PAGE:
On Wednesday, August 1, 1838, the enslaved people in Jamaica were granted emancipation from their arduous lives as slaves. On that day, as depicted in the lithograph below, thousands congregated in front of Government House in Spanish Town (then the capital of Jamaica), to listen to the Governor, Sir Lionel Smith, read Queen Victoria’s Proclamation of Freedom.
The caption below the image reads as follows:
ABOLITION OF SLAVERY IN JAMAICA
PROCESSION of the BAPTIST CHURCH and CONGREGATION in SPANISH TOWN under the Pastoral care of THE REVD. P.J.M. PHILLIPPO, with about 2000 Children of their Schools and their Teachers, to the Government House on the 1st August 1838 – when they were received by His Excellency the Governor SIR LIONEL SMITH who after addressing them, read to them the PROCLAMATION OF FREEDOM amidst the hearty rejoicing of not less than 8000 persons, the majority of whom had previously attended Divine Workshop, and who subsequently retired to their respective homes peaceful and happy. The Governor, The Revd. J.M. Phillippo and the Bishop are seen in front of the Portico thus representing the happy Union of Civil & Religious feeling on this joyful occasion.
But, did you know that this granting of freedom occurred five years after the Emancipation Act was actually passed? On August 29, 1833, the Emancipation Act was passed by the British Parliament, which stipulated that, as from August 1, 1834, all slave children under the age of six, and any who might be born after that date, were to be free. All other slaves became apprenticed to their former masters under the Apprenticeship system, according to the following categories:
- field labourers, or praedials as they were called, for six years (up to August 1, 1840)
- non-praedials for four years (up to August 1, 1838)
So Emancipation was meant to be a gradual affair and the period between slavery and “full free,” as the slaves called Emancipation, was the period of Apprenticeship. Click the title of the Emancipation Act for a transcription: “An Act for the Abolition of Slavery throughout the British Colonies; for promoting the Industry of the manumitted Slaves; and for compensating the Persons hitherto entitled to the Services of such Slaves.”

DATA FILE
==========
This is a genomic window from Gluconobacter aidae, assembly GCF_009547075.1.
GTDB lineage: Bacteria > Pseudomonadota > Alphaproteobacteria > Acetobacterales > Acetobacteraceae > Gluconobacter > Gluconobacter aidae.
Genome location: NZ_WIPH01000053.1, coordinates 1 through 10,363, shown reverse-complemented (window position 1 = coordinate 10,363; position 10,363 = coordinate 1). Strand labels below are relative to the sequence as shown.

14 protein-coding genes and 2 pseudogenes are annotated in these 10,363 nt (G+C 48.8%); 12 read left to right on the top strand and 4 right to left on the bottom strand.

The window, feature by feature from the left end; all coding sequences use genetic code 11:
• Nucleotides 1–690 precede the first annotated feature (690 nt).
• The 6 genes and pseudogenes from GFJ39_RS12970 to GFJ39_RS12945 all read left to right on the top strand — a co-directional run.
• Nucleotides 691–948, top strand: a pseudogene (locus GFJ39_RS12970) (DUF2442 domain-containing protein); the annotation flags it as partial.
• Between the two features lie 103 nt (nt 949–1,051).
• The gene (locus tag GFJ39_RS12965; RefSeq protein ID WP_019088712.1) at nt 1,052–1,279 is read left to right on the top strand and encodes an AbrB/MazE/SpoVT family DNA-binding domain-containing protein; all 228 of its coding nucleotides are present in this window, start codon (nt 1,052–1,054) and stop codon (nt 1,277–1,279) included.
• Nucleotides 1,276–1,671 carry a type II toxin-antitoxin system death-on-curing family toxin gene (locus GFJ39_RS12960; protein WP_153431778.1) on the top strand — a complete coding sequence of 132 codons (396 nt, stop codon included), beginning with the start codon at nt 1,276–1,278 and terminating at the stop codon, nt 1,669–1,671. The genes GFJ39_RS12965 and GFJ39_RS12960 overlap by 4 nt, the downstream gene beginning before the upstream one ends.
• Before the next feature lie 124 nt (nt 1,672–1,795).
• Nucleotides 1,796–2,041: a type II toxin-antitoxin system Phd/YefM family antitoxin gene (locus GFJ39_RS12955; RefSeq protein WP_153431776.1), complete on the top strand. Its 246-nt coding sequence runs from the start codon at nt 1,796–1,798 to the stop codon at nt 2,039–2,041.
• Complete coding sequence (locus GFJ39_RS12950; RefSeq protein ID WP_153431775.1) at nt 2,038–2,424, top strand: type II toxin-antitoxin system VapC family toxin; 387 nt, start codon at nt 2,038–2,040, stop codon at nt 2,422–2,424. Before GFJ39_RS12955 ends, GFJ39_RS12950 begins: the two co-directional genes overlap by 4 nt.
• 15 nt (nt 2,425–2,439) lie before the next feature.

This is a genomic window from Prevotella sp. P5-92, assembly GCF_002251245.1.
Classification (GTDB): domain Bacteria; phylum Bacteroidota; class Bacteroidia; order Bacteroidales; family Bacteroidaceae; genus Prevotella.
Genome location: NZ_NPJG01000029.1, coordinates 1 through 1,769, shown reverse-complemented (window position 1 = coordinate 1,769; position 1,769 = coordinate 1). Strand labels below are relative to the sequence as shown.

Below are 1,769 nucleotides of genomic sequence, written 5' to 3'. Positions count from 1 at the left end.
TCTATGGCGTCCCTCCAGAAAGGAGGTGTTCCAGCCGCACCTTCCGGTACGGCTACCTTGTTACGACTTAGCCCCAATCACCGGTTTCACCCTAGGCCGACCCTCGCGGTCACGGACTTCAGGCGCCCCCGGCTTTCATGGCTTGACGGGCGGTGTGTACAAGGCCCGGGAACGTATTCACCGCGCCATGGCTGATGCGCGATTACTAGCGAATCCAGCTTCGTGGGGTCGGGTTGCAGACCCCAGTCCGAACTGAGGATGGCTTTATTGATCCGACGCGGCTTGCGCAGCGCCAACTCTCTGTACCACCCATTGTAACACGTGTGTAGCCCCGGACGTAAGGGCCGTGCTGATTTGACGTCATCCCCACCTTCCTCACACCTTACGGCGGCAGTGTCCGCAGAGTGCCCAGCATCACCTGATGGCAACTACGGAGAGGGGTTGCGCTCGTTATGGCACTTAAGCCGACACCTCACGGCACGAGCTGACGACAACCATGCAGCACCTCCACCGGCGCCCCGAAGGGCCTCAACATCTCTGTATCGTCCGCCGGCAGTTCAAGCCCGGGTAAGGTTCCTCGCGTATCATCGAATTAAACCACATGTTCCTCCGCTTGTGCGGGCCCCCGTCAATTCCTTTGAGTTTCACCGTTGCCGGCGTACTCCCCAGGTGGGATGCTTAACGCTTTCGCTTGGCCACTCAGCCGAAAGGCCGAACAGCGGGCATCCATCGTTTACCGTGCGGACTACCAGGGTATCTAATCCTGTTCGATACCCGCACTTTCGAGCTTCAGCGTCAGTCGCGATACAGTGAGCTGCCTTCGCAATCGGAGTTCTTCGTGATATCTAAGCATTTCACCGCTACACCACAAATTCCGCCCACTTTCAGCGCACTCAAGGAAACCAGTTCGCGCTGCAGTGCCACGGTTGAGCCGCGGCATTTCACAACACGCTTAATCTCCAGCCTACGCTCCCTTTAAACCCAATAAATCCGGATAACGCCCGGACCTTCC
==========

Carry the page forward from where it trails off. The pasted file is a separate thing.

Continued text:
Why Withhold Emancipation for so Long?
For those British West Indian (BWI) colonies that went ahead with implementing the Apprenticeship system, such as Jamaica – Apprenticeship was not adopted in countries such as Antigua and Bermuda, and full freedom was instead granted on August 1, 1834 – Apprenticeship was seen as necessary for several reasons:
- It was thought that the slaves in Jamaica needed to be slowly brought into freedom as their slave masters, via the island’s Assembly, had, on a whole, ignored the amelioration measures passed by the British Parliament in 1823, “which would have helped prepare the way and the people for citizenship” (Black 1983, pg. 109). These amelioration (meaning improving) measures included giving slaves an extra free day to sell their produce; forbidding the use of the whip in the fields, as well as the flogging of women; and allowing slaves religious instruction, among others. According to the island’s Assembly, these amelioration measures were unnecessary as Jamaica’s slave laws were complete as it stood, and the slaves were contented… Yeah right!
- There was also the fear that the granting of full freedom would result in a total abandonment of the plantations, and the ex-slaves settling on lands within the interior of the island, thus creating “a kind of jungle society which would be a social danger to the country while causing economic ruin, since production on the plantations would be seriously reduced or cease entirely” (Black 1983, pg. 109). This fear may have been a bit exaggerated by the plantocracy in order to justify the continuation of slavery. In countries like Antigua, however, this fear was minimised by the fact that almost all the land was already under sugar cultivation, and so few of the ex-slaves could support themselves outside of providing their labour to the plantations.
The Failure of the Apprenticeship System = The Dawn of Emancipation